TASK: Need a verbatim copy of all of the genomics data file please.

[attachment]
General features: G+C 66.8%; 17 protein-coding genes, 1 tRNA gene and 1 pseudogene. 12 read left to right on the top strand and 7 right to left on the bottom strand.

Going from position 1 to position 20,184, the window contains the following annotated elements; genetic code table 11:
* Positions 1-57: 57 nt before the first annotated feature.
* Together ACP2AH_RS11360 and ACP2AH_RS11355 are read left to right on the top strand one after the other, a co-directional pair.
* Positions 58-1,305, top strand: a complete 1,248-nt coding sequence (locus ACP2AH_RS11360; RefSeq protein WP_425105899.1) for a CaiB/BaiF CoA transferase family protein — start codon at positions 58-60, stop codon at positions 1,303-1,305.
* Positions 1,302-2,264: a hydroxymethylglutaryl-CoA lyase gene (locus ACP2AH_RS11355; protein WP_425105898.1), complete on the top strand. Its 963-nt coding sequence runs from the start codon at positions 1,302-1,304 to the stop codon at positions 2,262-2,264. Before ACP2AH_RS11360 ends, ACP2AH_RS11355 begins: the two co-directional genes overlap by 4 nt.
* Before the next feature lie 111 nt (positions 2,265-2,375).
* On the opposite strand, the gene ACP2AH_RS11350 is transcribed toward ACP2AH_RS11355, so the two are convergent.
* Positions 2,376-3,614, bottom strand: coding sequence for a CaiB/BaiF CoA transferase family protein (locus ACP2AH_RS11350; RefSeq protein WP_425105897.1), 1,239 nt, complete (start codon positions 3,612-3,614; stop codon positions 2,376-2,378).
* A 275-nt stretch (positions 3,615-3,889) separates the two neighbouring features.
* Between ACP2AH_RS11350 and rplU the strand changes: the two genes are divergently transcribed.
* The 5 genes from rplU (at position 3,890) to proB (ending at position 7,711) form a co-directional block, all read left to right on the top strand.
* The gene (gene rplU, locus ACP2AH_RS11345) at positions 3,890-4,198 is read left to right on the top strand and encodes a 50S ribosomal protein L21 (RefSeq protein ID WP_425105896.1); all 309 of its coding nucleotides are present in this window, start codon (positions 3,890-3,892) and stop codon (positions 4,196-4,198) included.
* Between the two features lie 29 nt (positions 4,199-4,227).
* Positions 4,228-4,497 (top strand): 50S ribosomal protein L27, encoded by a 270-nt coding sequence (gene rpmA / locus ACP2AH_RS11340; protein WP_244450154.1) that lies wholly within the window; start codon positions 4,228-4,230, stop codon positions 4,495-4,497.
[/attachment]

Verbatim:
General features: G+C 66.8%; 17 protein-coding genes, 1 tRNA gene and 1 pseudogene. 12 read left to right on the top strand and 7 right to left on the bottom strand.

Going from position 1 to position 20,184, the window contains the following annotated elements; genetic code table 11:
* Positions 1-57: 57 nt before the first annotated feature.
* Together ACP2AH_RS11360 and ACP2AH_RS11355 are read left to right on the top strand one after the other, a co-directional pair.
* Positions 58-1,305, top strand: a complete 1,248-nt coding sequence (locus ACP2AH_RS11360; RefSeq protein WP_425105899.1) for a CaiB/BaiF CoA transferase family protein — start codon at positions 58-60, stop codon at positions 1,303-1,305.
* Positions 1,302-2,264: a hydroxymethylglutaryl-CoA lyase gene (locus ACP2AH_RS11355; protein WP_425105898.1), complete on the top strand. Its 963-nt coding sequence runs from the start codon at positions 1,302-1,304 to the stop codon at positions 2,262-2,264. Before ACP2AH_RS11360 ends, ACP2AH_RS11355 begins: the two co-directional genes overlap by 4 nt.
* Before the next feature lie 111 nt (positions 2,265-2,375).
* On the opposite strand, the gene ACP2AH_RS11350 is transcribed toward ACP2AH_RS11355, so the two are convergent.
* Positions 2,376-3,614, bottom strand: coding sequence for a CaiB/BaiF CoA transferase family protein (locus ACP2AH_RS11350; RefSeq protein WP_425105897.1), 1,239 nt, complete (start codon positions 3,612-3,614; stop codon positions 2,376-2,378).
* A 275-nt stretch (positions 3,615-3,889) separates the two neighbouring features.
* Between ACP2AH_RS11350 and rplU the strand changes: the two genes are divergently transcribed.
* The 5 genes from rplU (at position 3,890) to proB (ending at position 7,711) form a co-directional block, all read left to right on the top strand.
* The gene (gene rplU, locus ACP2AH_RS11345) at positions 3,890-4,198 is read left to right on the top strand and encodes a 50S ribosomal protein L21 (RefSeq protein ID WP_425105896.1); all 309 of its coding nucleotides are present in this window, start codon (positions 3,890-3,892) and stop codon (positions 4,196-4,198) included.
* Between the two features lie 29 nt (positions 4,199-4,227).
* Positions 4,228-4,497 (top strand): 50S ribosomal protein L27, encoded by a 270-nt coding sequence (gene rpmA / locus ACP2AH_RS11340; protein WP_244450154.1) that lies wholly within the window; start codon positions 4,228-4,230, stop codon positions 4,495-4,497.